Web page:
This book studies travel writing produced by French authors between the two World Wars following visits to authoritarian regimes in Europe and the Union of Soviet Socialist Republics (USSR). It sheds new light on the phenomenon of French political travel in this period by considering the well-documented appeal of Soviet communism for French intellectuals alongside their interest in other radical regimes which have been much less studied: fascist Italy, the Iberian dictatorships and Nazi Germany. Through analyses of the travel writing produced as a result of such visits, the book gauges the appeal of these forms of authoritarianism for inter-war French intellectuals from a broad political spectrum. It examines not only those whose political sympathies with the extreme right or extreme left were already publicly known, but also non-aligned intellectuals who were interested in political models that offered an apparently radical alternative to the French Third Republic. This study shows how travel writing provided a space for reflection on the lessons France might learn from the radical political experiments of the inter-war years. It argues that such writing can usefully be read as a form of utopian thinking, distinguishing this from colloquial understandings of utopia as an ideal location. Utopianism is understood neither as a fantasy ungrounded in the real nor as a dangerously totalitarian ideal, but, in line with Karl Mannheim, Paul Ricœur, and Ruth Levitas, as a form of non-congruence with the real that it seeks to transcend. The utopianism of French political travel writing is seen to lie not in the attempt to portray the destination visited as utopia, but rather in the pursuit of a dialogue with radical political alterity.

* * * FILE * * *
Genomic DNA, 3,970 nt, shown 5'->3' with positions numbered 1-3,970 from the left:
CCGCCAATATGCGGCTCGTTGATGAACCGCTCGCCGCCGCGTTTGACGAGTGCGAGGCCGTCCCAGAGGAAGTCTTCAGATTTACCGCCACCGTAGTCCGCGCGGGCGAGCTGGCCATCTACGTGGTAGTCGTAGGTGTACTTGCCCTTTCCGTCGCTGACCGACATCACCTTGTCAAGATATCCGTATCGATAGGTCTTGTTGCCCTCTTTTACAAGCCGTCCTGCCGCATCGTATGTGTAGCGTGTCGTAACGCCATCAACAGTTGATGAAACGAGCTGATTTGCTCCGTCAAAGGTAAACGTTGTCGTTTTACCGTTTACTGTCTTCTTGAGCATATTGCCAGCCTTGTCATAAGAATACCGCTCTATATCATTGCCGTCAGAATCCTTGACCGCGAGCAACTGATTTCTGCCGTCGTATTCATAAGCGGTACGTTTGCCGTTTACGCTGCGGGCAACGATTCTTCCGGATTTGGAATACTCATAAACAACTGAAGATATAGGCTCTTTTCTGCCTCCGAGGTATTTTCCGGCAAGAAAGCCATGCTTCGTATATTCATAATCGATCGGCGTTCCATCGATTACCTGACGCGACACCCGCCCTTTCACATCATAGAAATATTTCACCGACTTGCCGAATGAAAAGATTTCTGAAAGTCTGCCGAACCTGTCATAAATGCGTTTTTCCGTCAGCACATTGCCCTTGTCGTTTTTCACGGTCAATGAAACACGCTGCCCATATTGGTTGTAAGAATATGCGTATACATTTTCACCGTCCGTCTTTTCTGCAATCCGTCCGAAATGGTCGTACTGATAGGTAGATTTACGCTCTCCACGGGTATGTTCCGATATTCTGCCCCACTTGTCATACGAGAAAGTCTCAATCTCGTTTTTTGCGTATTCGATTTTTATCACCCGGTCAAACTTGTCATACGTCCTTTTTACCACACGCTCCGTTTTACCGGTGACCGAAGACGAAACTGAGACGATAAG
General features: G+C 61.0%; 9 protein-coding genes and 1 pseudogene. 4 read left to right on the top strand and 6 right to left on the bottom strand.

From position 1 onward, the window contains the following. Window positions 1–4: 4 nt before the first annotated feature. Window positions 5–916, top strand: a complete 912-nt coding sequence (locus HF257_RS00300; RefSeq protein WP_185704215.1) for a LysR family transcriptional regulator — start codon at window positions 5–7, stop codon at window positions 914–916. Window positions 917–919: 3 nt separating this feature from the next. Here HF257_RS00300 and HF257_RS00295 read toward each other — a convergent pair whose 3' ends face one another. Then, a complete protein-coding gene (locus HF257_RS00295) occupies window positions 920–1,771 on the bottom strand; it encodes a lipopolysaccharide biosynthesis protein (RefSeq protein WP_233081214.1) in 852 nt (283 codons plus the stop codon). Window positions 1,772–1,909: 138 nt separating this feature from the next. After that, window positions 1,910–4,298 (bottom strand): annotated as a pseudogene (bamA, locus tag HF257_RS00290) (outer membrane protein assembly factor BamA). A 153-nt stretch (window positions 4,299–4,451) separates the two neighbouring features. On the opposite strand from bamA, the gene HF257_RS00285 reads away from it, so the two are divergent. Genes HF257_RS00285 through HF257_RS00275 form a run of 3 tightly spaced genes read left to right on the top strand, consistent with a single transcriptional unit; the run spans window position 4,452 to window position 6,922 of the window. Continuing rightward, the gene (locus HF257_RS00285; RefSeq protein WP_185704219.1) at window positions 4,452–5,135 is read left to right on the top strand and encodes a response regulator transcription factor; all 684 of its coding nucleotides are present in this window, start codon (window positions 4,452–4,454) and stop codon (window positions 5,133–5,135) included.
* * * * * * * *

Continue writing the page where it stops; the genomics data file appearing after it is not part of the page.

Table of Contents
Introduction: Radical Departures and the Politics of Inter-war Travel Writing (Hurcombe, Kershaw and Cornick)
Chapter One: From the Grand Tour to the Political Tourist: Italy and the Encounter with Homo Fascista (Martin Hurcombe)
Chapter Two: Out of Chaos, Order: Latinity and the Iberian Dictatorships (Martin Hurcombe)
Chapter Three: The New Soviet Woman and the French Debate on Gender in the 1920s (Angela Kershaw)
Chapter Four: The Journey to the USSR in the 1930s: Apology, Apocrypha, Apostasy (Angela Kershaw)
Chapter Five: Towards Totalitarianism: French Travel Writing around the Nazi Seizure of Power (Martyn Cornick)
Chapter Six: Excursions and Alarums: the New Germany (Martyn Cornick)
Chapter Seven: Political Peregrinations, the Journey Home, and the Sense of Self: Functions of Political Travel Writing in Inter-war France (Kershaw, Hurcombe, Cornick)
Conclusion: Political Travel Writing and the Persistence of Utopian Thinking (Kershaw, Hurcombe, Cornick)
Martyn Cornick is Professor of French Cultural History at the University of Birmingham, UK.
Martin Hurcombe is a Reader in French Studies in the School of Modern Languages, University of Bristol, UK.
Angela Kershaw is a Senior Lecturer in French Studies in the Department of Modern Languages, University of Birmingham, UK.